Last year I had a wonderful opportunity to give an invited talk at MS&T 2013 in Montreal, Quebec, Canada on staying on track in a career as a female scientist in an R&D environment. First of all, one of the amazing things about this talk was that the audience was the highest female-to-male ratio I have EVER seen in a technical meeting in materials science. I was really impressed on how engaging the (mostly female) audience was and how eager they were to know what it is really like to work in R&D. Since then, I have presented on this topic – most recently on a visit to the Pennsylvania State University Materials Advantage Chapter Meeting this October. A truly engaging and attentive group of students!
In preparing for this talk, I came across this video on women in science at the then GE Research Lab in 1954:
It’s clear that even back in the early 1950s, women played an important role in science. Katharine Blodgett, one of the researchers depicted in this video, was the first female Ph.D. to join GE Research Lab, and was a pioneer in her field. That said, even into the 1960s, women were absent in most technical roles. Ceramics research at GE Research, for example, had no women in technical roles 50 years ago, and even as late as 1989, only 6% of the technical staff in ceramics research was women.
We have come a long way in recent years – these are very exciting times! More women than ever are entering STEM careers. 35% of all Ph.D. degrees granted in natural sciences and engineering are to women (Council of Graduate Schools, 2013). The CSPL (Ceramic Structures and Processing Laboratory) -where I work – is now 38% technical women in 2014!
A career in R&D is challenging- in a report in 2008 published by the Harvard Business Review, a shocking 52% of women drop out of STEM careers mid-career (Hewlett, et al. 2008). To address this issue, GE Global Research held its third annual GE Women in Science and Engineering (GE WISE) conference in September with a focus on attracting, developing, and retaining women in science and engineering. It was so invigorating to spend two days with 113 women from all different businesses within GE – learning about career management, best practices on communication and meeting new people (and I have never before had to wait in such a long line for the ladies room!!!)
So what has changed since 1954 for women at GE? In short, a LOT. GE was named one of the Working Mother 100 Best Companies in 2014 (11 years in a row on the top 100 list!). We have Flex Ability initiatives that help all employees manage their work and home life – like paid parental leave, flextime, family initiative leave, remote work options and part-time employment.
Even with all these initiatives and benefits, I truly believe that the initiative for a successful career in R&D needs to come from within, and takes hard work and willingness to ask for help when needed. Over the years, with help from mentors, speakers on similar topics, and some discovered quite by accident – I have drafted my career “to-do” list – important advice that I think we can ALL implement to stay on track in our careers in R&D:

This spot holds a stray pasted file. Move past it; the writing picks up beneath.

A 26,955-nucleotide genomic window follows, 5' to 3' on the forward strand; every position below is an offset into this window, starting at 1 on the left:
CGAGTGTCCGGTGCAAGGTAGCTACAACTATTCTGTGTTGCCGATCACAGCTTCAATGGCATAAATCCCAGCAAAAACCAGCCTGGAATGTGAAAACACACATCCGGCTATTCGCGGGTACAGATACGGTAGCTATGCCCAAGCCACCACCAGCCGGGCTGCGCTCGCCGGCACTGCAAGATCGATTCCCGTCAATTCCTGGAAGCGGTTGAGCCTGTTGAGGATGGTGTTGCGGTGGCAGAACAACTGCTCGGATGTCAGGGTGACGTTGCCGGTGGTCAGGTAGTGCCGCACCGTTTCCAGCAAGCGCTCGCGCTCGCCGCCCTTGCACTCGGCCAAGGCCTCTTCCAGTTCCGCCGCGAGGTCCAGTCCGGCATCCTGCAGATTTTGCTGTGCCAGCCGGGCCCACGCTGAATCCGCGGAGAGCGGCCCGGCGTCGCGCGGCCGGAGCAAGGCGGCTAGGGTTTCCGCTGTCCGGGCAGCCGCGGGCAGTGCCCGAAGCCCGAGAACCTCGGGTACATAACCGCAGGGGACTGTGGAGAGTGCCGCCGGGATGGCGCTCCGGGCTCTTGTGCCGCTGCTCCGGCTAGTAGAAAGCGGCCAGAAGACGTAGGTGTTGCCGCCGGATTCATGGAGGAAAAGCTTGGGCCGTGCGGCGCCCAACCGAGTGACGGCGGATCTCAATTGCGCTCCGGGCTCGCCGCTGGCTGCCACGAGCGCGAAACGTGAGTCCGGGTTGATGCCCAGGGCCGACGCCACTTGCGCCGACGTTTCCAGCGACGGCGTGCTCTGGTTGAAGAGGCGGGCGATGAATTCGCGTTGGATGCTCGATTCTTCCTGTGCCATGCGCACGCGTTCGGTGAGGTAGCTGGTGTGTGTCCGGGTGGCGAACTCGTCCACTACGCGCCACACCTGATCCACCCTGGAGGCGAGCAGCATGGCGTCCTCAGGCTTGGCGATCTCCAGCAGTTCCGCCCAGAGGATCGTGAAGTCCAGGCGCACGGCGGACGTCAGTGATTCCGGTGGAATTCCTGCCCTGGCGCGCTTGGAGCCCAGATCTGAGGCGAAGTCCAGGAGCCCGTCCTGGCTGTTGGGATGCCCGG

- Establish your credibility. I think this one speaks for itself.
- Build your network & seek opportunities. I really believe that building your network is equally as important as delivering in your job. In fact, over time, it will make your job even easier and give back in ways you can’t predict or expect. Added bonus – having a solid network makes it much less lonely as a woman in R&D, especially in those fields/projects that have less women.
- Seek out mentors, coaches, cheerleaders, and sponsors. They all have a place in your career! Statistical findings reveal that too few women are seeking out sponsors to help them in their career. This is an area we all have to actively work harder in!
- Be a mentor, coach, cheerleader and sponsor. Giving back is a great way to learn.
- Learn to communicate effectively (and ask for help!) When I first began my career, this was the hardest hurdle for me. Once you reach out (and accept that you can’t possibly know everything), it is amazing how much more you learn and how much more efficient you can become in your career.
- ASK – You will never know how flexible your company can be unless you ASK. Being a mom to a tween, twin toddlers and an 8-month old, I can’t speak enough about the importance of having honest, open communication about your current needs in your career and potential solutions when life presents you a curveball. You might be amazed at the creative solutions that are out there. You will just never know unless you ask!
- Be Happy. I was so excited that Gretchen Rubin (author of “The Happiness Project”) gave our keynote talk at the GE WISE symposium last year. I really think being happy is important part of being successful. I don’t let others get me down, I enjoy life as it comes, and smile often.